If you have a modern chimney or renovated house, your chimney may have been fitted with flexible metal tube liner that help to channel smoke and particles through the stack and out into the open. 

If you have a liner, it’s worth letting your sweep know before they come to clean it, since the job may need to be done in a different way.

3. Book a chimney sweep

‘HETAS operates a chimney sweeps’ approval scheme that ensures all approved sweeps are trained and experienced in their work,’ says Bruce Allen. 

The scheme works with both chimney sweep trade organisations and independent sweeps, and the list is comprehensive. To find a sweep in your area, visit HETAS online or call 01684 278170.  

inglenook fireplace with log basket

(Image credit: Future PLC/Philip Raymond Scutt)

4. Declutter your fireplace

‘It’s helpful to a chimney sweep if you do a little prep work to make sure a professional has a clean and safe space to work,’ says Colin Burton. ‘Clear the mantelpiece and fireplace of any ornaments or valuables as it can be quite a messy job. You may even want to cover furniture just in case, especially if it hasn’t been swept for a while – I say this speaking from experience!’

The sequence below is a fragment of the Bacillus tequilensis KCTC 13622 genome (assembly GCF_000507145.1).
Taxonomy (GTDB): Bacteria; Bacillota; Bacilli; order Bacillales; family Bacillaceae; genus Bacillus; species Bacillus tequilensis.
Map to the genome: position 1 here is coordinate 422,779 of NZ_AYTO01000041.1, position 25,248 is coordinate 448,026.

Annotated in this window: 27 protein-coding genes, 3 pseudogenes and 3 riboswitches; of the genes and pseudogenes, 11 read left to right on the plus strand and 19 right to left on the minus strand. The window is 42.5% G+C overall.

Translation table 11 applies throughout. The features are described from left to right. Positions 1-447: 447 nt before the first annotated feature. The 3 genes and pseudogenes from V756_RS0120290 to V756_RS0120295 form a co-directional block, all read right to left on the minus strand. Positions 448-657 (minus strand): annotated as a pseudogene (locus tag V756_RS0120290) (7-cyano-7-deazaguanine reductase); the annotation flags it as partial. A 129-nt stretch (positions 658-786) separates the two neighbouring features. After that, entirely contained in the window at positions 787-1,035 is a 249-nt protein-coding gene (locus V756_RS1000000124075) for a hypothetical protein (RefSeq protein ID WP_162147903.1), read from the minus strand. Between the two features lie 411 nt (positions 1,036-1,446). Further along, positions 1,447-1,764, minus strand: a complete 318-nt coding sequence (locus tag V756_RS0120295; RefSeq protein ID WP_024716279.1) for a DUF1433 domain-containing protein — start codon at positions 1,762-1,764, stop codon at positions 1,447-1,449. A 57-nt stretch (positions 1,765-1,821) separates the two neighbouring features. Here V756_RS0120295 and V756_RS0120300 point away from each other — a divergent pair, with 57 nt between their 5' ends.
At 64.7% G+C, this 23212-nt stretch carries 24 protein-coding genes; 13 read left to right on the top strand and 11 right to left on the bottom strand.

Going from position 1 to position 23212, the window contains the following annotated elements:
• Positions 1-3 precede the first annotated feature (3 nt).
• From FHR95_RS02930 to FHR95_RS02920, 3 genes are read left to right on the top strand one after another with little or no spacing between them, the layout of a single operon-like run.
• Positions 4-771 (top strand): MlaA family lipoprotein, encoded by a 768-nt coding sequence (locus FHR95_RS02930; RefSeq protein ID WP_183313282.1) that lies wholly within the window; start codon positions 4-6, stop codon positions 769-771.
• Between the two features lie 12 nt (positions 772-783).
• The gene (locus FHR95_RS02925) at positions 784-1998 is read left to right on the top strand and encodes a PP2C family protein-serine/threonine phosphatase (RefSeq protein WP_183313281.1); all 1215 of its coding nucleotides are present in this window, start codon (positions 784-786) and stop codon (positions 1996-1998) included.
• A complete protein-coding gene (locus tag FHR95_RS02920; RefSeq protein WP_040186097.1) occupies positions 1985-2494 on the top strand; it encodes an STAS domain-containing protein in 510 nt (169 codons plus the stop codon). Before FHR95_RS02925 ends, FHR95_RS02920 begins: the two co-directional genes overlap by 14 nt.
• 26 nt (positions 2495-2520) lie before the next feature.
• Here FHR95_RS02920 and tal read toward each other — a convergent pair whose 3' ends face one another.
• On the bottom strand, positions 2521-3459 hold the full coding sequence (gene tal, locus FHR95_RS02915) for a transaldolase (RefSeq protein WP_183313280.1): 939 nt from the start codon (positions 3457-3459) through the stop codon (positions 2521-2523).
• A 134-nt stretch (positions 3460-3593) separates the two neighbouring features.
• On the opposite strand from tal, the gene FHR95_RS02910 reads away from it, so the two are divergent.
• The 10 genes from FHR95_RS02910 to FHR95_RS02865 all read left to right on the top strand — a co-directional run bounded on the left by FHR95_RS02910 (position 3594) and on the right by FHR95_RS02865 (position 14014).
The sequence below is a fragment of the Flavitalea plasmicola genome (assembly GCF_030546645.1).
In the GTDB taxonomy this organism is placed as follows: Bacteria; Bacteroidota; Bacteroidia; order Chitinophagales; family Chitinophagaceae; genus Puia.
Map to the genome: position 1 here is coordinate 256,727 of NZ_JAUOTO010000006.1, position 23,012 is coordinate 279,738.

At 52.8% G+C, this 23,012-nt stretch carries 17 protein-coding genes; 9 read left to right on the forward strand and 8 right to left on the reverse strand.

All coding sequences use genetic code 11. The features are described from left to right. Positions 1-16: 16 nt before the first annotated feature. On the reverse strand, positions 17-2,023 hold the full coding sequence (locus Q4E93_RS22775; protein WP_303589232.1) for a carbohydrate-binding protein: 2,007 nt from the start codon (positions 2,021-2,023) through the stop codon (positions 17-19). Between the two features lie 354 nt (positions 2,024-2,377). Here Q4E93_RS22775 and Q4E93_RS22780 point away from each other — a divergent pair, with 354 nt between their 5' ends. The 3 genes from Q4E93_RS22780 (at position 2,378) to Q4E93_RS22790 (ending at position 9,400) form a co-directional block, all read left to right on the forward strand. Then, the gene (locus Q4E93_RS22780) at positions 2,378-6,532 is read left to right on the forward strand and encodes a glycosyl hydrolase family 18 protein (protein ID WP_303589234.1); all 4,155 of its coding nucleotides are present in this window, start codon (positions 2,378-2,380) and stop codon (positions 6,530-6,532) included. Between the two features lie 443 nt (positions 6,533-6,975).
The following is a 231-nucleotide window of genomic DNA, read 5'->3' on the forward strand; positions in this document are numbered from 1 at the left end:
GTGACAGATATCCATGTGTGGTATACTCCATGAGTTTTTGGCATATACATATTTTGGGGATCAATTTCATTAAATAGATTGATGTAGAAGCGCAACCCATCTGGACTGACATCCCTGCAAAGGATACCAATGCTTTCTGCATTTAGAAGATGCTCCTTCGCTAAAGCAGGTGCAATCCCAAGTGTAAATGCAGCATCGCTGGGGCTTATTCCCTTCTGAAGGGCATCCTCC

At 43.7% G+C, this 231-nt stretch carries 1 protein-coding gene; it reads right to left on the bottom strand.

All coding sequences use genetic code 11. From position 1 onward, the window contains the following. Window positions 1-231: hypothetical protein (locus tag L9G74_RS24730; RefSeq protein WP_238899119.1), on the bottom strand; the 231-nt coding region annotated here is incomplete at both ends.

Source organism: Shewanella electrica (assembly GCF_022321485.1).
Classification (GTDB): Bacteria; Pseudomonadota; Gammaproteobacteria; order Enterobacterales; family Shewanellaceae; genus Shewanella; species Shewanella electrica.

The vast majority of chimney sweeps will bring their own protective coverings and do their utmost to ensure your decor isn’t damaged.

5. Remove any leftover wood or fuel, and piles of ash

Make sure you’re wearing clothes you don’t mind getting dirty for this job, and protect the surrounding areas with sheets.

Fireplace specialist Glowing Embers recommends that you ‘start by moving any large pieces of debris with your hands and placing them straight in your bin bags. If you don’t want to get too dirty, use a dustpan and brush to help you move some of the debris. When you’ve got rid of the big pieces, use a handheld vacuum cleaner to help with the smallest bits.’

6. Let the sweep do their job

Now it’s over to your chimney sweep. A standard sweep (known as a Level 1 inspection and sweep) will involve them checking your chimney from the inside using a torch and perhaps a camera.